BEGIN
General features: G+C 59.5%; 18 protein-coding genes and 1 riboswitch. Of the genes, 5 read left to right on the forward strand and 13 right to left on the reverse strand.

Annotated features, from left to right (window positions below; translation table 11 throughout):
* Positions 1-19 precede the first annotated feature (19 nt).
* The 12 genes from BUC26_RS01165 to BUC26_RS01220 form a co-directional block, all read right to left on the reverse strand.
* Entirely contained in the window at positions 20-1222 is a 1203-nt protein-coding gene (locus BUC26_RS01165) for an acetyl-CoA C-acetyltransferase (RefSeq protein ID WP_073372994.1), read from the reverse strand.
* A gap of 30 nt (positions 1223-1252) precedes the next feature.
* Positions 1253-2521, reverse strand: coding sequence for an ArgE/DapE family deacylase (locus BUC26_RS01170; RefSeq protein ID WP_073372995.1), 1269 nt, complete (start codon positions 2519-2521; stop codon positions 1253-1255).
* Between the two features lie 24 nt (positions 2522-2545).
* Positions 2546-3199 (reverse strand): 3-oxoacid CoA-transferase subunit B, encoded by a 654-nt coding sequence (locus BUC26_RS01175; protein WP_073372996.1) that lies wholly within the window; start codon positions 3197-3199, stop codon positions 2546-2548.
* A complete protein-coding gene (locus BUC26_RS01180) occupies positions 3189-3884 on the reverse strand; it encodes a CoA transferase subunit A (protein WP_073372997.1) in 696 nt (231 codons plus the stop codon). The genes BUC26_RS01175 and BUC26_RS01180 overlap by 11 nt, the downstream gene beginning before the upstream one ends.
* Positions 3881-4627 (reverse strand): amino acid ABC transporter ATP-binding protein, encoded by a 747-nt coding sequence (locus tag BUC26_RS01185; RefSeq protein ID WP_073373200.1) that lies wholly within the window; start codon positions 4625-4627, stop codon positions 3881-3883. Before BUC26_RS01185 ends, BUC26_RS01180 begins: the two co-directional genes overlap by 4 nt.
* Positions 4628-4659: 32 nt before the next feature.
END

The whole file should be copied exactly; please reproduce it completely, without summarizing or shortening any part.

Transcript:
General features: G+C 59.5%; 18 protein-coding genes and 1 riboswitch. Of the genes, 5 read left to right on the forward strand and 13 right to left on the reverse strand.

Annotated features, from left to right (window positions below; translation table 11 throughout):
* Positions 1-19 precede the first annotated feature (19 nt).
* The 12 genes from BUC26_RS01165 to BUC26_RS01220 form a co-directional block, all read right to left on the reverse strand.
* Entirely contained in the window at positions 20-1222 is a 1203-nt protein-coding gene (locus BUC26_RS01165) for an acetyl-CoA C-acetyltransferase (RefSeq protein ID WP_073372994.1), read from the reverse strand.
* A gap of 30 nt (positions 1223-1252) precedes the next feature.
* Positions 1253-2521, reverse strand: coding sequence for an ArgE/DapE family deacylase (locus BUC26_RS01170; RefSeq protein ID WP_073372995.1), 1269 nt, complete (start codon positions 2519-2521; stop codon positions 1253-1255).
* Between the two features lie 24 nt (positions 2522-2545).
* Positions 2546-3199 (reverse strand): 3-oxoacid CoA-transferase subunit B, encoded by a 654-nt coding sequence (locus BUC26_RS01175; protein WP_073372996.1) that lies wholly within the window; start codon positions 3197-3199, stop codon positions 2546-2548.
* A complete protein-coding gene (locus BUC26_RS01180) occupies positions 3189-3884 on the reverse strand; it encodes a CoA transferase subunit A (protein WP_073372997.1) in 696 nt (231 codons plus the stop codon). The genes BUC26_RS01175 and BUC26_RS01180 overlap by 11 nt, the downstream gene beginning before the upstream one ends.
* Positions 3881-4627 (reverse strand): amino acid ABC transporter ATP-binding protein, encoded by a 747-nt coding sequence (locus tag BUC26_RS01185; RefSeq protein ID WP_073373200.1) that lies wholly within the window; start codon positions 4625-4627, stop codon positions 3881-3883. Before BUC26_RS01185 ends, BUC26_RS01180 begins: the two co-directional genes overlap by 4 nt.
* Positions 4628-4659: 32 nt before the next feature.